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Hundreds of mysterious radio bursts detected from deep space


Radio bursts have been picked up coming from the far off reaches of space Credits: PA)

Mysterious radio bursts are coming from space, say scientists.

A new telescope has detected more than 500 of the signals – during its first year of operation.

They have been blamed on black holes, stars colliding – or even an alien civilisation trying to contact Earth.

Fast Radio Bursts (FRBs) are very short but very intense pulses of radio waves.
They were only discovered in 2007 – but their origins remain unknown to astronomers.

It’s hoped the CHIME instrument in Canada will soon get to the bottom of the phenomenon.

With more observations, astronomers should be able to pin down the precise cause of the extreme and curiously bright beams.

Team member Kaitlyn Shin, a physicist at MIT (Masachusetts Institute of Technology) in the US, said it nearly quadruples the number to date.

She said: ‘Before CHIME, there were less than 100 total discovered FRBs. Now, after one year of observation, we’ve discovered hundreds more.

‘With all these sources, we can really start getting a picture of what FRBs look like as a whole, what astrophysics might be driving these events and how they can be used to study the universe going forward.’

To catch sight of one is to be extremely lucky. The odd flashes of light blaze for a few milliseconds – before vanishing without trace.

They register in the radio band of the electromagnetic spectrum. A telescope has to be point in the right place – at exactly the right time.

The brief beacons have been spotted in various and distant parts of the universe – as well as in our own galaxy. They are utterly unpredictable.

Now, the large stationary radio telescope in British Columbia has caught 535 new FRBs in just 12 months from 2018 to 2019.

The Andromeda Galaxy. (Credits: Russell Atkin / SWNS.COM)

The results from CHIME (Canadian Hydrogen Intensity Mapping Experiment) were presented at the virtual American Astronomical Society Meeting.

They are already yielding clues. The bursts fall into two distinct categories – those that repeat, and those that don’t.

Scientists identified 18 FRBs in the former – while the rest appear to be one-offs.
The repeaters also look different with each lasting slightly longer and emitting more focused radio frequencies than single cousins.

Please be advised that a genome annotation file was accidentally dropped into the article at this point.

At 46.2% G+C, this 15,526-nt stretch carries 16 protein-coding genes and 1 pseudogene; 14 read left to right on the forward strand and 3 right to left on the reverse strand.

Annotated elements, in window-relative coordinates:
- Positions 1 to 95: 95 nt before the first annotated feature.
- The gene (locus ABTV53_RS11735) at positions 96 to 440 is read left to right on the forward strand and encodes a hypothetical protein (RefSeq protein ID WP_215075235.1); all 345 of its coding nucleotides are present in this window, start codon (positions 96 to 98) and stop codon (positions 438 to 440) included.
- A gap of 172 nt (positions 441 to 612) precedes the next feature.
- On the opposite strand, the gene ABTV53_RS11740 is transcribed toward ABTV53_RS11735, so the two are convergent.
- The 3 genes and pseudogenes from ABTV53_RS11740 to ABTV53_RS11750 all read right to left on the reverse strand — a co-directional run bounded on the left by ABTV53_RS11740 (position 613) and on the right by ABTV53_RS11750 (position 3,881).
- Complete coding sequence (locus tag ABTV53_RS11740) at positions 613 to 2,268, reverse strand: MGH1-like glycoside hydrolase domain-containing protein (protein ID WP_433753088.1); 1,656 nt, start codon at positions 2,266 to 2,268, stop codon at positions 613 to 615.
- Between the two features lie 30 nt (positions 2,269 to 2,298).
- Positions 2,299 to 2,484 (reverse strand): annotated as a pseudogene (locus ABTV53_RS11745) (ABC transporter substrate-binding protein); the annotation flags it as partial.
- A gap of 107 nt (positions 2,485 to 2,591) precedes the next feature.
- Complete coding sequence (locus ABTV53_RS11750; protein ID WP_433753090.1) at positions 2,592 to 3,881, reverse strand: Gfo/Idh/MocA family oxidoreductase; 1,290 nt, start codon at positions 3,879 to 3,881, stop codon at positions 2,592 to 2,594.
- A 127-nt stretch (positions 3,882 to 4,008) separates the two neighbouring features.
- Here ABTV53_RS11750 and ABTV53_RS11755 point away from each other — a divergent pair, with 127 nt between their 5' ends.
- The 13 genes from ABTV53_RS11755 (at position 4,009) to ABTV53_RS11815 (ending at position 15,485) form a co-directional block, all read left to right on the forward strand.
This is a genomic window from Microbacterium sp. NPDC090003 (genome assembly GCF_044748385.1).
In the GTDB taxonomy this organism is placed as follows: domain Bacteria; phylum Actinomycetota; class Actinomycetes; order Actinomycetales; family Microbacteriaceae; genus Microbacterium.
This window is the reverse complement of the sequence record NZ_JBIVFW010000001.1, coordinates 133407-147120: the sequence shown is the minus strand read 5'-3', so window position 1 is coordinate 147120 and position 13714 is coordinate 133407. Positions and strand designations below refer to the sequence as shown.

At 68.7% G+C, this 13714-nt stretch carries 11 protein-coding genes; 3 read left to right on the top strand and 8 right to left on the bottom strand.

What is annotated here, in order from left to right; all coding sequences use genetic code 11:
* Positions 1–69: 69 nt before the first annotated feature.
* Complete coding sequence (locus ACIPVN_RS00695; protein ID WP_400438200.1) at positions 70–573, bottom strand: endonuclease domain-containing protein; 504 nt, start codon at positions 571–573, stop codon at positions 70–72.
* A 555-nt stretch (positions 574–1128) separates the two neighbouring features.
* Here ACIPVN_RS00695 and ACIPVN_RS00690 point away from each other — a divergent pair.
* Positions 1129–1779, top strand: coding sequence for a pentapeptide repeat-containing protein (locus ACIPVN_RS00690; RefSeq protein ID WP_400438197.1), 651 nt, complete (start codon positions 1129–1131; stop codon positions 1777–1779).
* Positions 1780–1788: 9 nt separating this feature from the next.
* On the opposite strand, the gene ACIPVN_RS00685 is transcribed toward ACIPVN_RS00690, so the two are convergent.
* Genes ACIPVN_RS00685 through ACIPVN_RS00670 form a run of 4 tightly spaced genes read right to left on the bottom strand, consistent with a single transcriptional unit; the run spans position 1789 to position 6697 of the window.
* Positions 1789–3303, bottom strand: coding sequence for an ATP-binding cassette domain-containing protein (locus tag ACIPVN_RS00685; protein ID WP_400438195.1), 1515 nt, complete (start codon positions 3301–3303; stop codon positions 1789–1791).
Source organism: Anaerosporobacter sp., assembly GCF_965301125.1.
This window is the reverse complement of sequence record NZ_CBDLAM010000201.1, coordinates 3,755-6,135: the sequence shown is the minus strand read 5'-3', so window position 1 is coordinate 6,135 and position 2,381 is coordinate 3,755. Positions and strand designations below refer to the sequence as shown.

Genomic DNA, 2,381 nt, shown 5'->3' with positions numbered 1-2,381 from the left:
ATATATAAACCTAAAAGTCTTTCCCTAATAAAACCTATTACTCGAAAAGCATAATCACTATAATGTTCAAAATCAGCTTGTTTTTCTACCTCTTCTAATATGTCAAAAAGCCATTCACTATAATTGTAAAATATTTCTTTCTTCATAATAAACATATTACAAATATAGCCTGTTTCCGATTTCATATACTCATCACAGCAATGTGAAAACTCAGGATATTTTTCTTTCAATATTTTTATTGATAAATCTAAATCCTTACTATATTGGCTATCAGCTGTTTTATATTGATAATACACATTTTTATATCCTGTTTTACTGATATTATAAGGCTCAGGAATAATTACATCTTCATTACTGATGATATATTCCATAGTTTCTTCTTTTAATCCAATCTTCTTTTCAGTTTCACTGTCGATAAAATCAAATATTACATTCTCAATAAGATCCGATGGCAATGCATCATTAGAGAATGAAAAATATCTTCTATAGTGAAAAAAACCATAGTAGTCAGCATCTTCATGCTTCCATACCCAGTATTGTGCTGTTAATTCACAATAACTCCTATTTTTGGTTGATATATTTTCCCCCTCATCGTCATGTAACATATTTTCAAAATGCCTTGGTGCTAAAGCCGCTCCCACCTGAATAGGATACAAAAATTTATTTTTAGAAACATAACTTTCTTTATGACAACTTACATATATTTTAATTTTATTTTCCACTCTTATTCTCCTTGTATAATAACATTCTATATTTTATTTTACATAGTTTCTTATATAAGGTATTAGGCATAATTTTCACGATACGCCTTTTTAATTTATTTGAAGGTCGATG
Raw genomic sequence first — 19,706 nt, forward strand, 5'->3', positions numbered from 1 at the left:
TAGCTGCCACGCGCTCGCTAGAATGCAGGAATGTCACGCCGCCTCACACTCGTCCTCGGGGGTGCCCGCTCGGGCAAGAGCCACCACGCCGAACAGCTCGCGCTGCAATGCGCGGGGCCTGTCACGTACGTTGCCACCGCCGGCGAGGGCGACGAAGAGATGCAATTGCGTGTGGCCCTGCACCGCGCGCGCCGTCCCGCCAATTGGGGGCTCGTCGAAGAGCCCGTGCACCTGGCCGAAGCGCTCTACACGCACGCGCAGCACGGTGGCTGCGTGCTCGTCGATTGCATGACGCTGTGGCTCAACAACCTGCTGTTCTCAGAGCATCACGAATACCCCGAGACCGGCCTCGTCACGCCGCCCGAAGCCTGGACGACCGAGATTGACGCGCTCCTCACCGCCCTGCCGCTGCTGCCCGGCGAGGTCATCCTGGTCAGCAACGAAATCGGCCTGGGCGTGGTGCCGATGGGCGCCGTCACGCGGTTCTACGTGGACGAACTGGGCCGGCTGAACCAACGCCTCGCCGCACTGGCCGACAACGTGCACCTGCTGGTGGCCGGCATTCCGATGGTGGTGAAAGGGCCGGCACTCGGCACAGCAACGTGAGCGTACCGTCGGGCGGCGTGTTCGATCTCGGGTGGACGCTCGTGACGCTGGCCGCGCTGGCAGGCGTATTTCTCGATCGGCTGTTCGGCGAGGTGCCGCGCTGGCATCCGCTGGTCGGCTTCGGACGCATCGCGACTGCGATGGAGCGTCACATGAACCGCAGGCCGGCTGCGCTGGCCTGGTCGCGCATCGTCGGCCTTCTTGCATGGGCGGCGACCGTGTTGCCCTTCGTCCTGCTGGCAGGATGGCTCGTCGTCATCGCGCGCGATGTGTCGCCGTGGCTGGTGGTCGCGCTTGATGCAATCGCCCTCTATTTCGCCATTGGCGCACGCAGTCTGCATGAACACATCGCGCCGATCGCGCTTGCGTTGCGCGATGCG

It suggests they arise from separate mechanisms and astrophysical sources.

The machine comprises four massive parabolic radio antennas – roughly the size and shape of snowboarding half-pipes.

It receives radio signals each day from half of the sky as the Earth rotates.

Most radio astronomy is done by swivelling a large dish to focus light from different parts of the sky.

CHIME stares, motionless – and focuses incoming signals using a correlator.

The powerful digital signalling processor works at about seven terabits per second – equivalent to a few percent of the world’s internet traffic.

Dr Kiyoshi Masui, also from MIT who led the group’s conference presentation, said: ‘Digital signal processing is what makes CHIME able to reconstruct and ‘look’ in thousands of directions simultaneously.

‘That’s what helps us detect FRBs a thousand times more often than a traditional telescope.’

Mapping showed the bursts were evenly distributed in space – seeming to arise from all parts of the sky.

The researchers calculated for the first time about 9,000 a day occur across the entire sky.

Dr Masui said: ‘That’s kind of the beautiful thing about this field – FRBs are really hard to see, but they’re not uncommon.

‘If your eyes could see radio flashes the way you can see camera flashes, you would see them all the time if you just looked up.’

Interstellar gas, or plasma, can distort a burst as they travel across space.

The degree to which it is dispersed can reveal how much gas it passed through – and the distance it has travelled from its source.

For each of the 535 FRBs, the researchers found most likely came from far, far away – within distant galaxies.

The fact they were bright enough to be ‘seen’ suggests they must have been produced by extremely energetic sources.

As the telescope detects more, the scientists plan to pin down exactly what kind of exotic phenomena could generate such ultrabright, ultrafast signals.

Ms Shin, a PhD student, said: ‘Each FRB gives us some information of how far they’ve propagated and how much gas they’ve propagated through.

‘With large numbers of FRBs, we can hopefully figure out how gas and matter are distributed on very large scales in the universe.

‘So, alongside the mystery of what FRBs are themselves, there’s also the exciting potential for FRBs as powerful cosmological probes in the future.’


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